Are you looking for a heavy duty steel bumper to support a winch? If so, you may be wondering how thick the bumper’s steel plate should be. The bumper's strength is a very important factor in the winch's ability to recover a vehicle. The bumper must handle all the force, after all.
Some companies selling steel bumper kits are offering different steel plate thicknesses. So what’s the ideal steel plate thickness to support a winch and the force of recovering a vehicle?
The answer is 3/16"-1/4", depending on where the piece of steel is located in the bumper. But it's not quite the right question to ask if you're concerned about the bumper's strength.
The question you should be asking is, “Are the welds good?”
The thickness of the steel plate isn’t nearly as important as the weld quality. While it's great to have a bumper made out of thick steel plate, it won't stand up to the force your winch puts on it if the welds are bad. The welds are always the weakest point on any steel bumper. So when a bumper can't handle the force of pulling a vehicle, the welds are the first thing to fall apart. That's why you want a steel bumper with great welds. It's the only way your winch bumper will last.
If you're looking for a steel bumper to support a winch, the welding should be the first thing to look at. Let's say you find two steel bumpers:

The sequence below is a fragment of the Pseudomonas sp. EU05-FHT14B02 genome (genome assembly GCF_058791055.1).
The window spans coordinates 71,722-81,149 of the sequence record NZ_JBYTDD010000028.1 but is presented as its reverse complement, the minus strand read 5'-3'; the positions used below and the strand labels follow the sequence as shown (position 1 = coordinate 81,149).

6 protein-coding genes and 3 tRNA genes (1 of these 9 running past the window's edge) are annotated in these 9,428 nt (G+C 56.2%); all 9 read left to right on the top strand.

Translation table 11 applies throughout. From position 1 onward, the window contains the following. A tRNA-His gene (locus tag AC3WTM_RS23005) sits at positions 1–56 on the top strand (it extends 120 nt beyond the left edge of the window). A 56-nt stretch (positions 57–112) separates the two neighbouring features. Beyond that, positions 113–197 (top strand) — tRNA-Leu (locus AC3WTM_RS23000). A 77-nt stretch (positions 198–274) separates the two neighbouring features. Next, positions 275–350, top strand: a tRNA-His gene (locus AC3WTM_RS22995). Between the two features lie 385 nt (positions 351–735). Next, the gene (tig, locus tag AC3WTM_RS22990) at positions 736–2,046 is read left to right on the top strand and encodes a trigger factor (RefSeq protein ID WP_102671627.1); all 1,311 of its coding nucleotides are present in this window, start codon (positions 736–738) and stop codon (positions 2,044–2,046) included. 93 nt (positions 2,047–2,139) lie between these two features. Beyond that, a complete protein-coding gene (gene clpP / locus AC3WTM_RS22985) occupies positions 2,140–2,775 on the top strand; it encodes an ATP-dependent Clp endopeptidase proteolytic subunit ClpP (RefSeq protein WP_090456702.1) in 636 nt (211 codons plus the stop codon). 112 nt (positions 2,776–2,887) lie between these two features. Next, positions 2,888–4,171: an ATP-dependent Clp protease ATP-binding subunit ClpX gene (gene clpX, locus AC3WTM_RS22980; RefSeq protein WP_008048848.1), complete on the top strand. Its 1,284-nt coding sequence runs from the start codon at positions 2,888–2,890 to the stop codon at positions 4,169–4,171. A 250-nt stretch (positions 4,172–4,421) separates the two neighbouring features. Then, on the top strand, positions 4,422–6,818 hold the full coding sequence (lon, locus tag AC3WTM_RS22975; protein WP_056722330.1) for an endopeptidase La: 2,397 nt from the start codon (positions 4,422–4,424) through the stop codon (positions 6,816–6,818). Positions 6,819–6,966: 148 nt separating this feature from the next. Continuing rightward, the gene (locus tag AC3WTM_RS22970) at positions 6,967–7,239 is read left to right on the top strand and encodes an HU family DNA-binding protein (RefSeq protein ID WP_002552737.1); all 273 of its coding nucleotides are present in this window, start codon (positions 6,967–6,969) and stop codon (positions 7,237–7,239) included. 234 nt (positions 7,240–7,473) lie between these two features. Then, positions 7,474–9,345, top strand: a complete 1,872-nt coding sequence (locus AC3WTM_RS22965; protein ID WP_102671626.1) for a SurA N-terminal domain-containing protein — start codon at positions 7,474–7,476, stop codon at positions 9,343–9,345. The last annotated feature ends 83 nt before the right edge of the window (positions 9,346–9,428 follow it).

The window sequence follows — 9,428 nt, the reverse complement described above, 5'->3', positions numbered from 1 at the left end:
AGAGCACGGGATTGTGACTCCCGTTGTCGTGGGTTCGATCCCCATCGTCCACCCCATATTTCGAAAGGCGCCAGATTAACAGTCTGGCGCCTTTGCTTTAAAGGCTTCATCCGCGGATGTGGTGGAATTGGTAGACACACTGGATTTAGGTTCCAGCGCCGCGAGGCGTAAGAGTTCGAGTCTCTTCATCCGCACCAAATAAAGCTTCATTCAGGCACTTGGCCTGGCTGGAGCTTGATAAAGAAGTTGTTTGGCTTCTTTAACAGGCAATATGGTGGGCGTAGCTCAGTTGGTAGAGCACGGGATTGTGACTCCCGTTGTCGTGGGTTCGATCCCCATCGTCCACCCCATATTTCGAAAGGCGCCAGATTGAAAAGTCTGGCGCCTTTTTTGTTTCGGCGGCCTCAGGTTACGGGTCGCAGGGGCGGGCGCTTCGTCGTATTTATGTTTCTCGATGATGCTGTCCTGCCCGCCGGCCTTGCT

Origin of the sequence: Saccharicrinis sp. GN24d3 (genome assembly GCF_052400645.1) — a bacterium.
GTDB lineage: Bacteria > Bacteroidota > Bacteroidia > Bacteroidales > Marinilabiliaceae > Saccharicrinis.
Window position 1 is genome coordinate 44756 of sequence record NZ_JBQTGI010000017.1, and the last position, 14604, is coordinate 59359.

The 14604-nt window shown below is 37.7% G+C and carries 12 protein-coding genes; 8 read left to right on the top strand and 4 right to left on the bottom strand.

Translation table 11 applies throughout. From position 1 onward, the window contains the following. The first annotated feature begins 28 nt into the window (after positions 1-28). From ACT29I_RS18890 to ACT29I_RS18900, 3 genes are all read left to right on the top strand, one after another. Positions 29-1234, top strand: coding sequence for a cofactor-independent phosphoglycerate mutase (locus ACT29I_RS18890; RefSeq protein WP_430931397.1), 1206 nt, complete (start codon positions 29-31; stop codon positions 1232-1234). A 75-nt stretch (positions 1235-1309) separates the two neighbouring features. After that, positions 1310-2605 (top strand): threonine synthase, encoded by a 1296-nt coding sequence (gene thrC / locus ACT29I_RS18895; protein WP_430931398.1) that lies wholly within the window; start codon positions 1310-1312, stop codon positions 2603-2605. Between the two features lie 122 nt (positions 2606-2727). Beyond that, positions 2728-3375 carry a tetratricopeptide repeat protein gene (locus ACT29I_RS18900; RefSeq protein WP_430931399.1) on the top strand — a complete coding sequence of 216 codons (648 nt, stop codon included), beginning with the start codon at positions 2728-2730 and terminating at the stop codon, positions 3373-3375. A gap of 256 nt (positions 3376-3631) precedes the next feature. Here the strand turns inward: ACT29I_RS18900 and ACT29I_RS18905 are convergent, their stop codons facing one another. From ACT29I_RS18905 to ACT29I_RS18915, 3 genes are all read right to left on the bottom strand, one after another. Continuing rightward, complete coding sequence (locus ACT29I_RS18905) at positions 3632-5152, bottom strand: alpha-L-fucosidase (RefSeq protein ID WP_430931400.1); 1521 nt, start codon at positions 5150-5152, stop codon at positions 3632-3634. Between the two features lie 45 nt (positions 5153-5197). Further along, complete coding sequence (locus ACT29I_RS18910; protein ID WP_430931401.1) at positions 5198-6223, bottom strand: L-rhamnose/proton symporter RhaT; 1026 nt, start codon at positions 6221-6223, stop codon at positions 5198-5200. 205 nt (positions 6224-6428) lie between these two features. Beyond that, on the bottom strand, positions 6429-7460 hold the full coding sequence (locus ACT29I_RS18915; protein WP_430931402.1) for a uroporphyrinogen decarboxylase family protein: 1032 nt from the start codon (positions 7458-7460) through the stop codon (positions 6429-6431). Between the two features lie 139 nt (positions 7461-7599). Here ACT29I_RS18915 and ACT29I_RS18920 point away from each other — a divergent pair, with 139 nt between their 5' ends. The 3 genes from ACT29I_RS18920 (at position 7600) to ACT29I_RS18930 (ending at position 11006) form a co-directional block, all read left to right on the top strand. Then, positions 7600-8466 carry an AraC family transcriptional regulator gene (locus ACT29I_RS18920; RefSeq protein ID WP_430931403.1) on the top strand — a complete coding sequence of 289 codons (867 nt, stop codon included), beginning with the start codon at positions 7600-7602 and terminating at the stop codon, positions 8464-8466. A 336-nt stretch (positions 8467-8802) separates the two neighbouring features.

You should always, always pick the second one: the thinner bumper with good welds. Even a bumper with the thickest, strongest steel in the world will fall apart if the welds aren't done right.
At Throttle Down Kustoms, we understand how important the weld quality is. That's why we use highly skilled certified welders to weld together our bumpers. Here's more information on why Throttle Down Kustoms is the best brand for winch bumpers.
The welding is the most important factor that determines the bumper's strength. There are a couple other factors you should consider, too:
Internal supports reinforce the bumper where it sees the greatest forces. Rust protection is important, too. Even a small amount of rust on a bumper, especially on the welds, compromises the bumper's strength. All TDK bumpers come with internal supports and rust protection.
It's probably to distract people from the fact that their welds aren't great. It could also be because their bumpers don't have internal reinforcements or high quality rust protection.
It's common for aftermarket bumpers to have bad welds. Welding is a large part of the cost that goes into manufacturing a steel bumper. Adding internal supports takes very little steel, but does take some welding. Some manufacturers cut corners by doing as little welding as possible. Steel is among the most inexpensive components that go into manufacturing a bumper. So it's easy for a manufacturer to splurge on thick steel and cut corners on the internal supports and welding.
So if you're shopping for a steel bumper, look at the quality of the welds before anything else. Then look at the internal supports. Those things will tell you a lot about whether it will last as a winch bumper.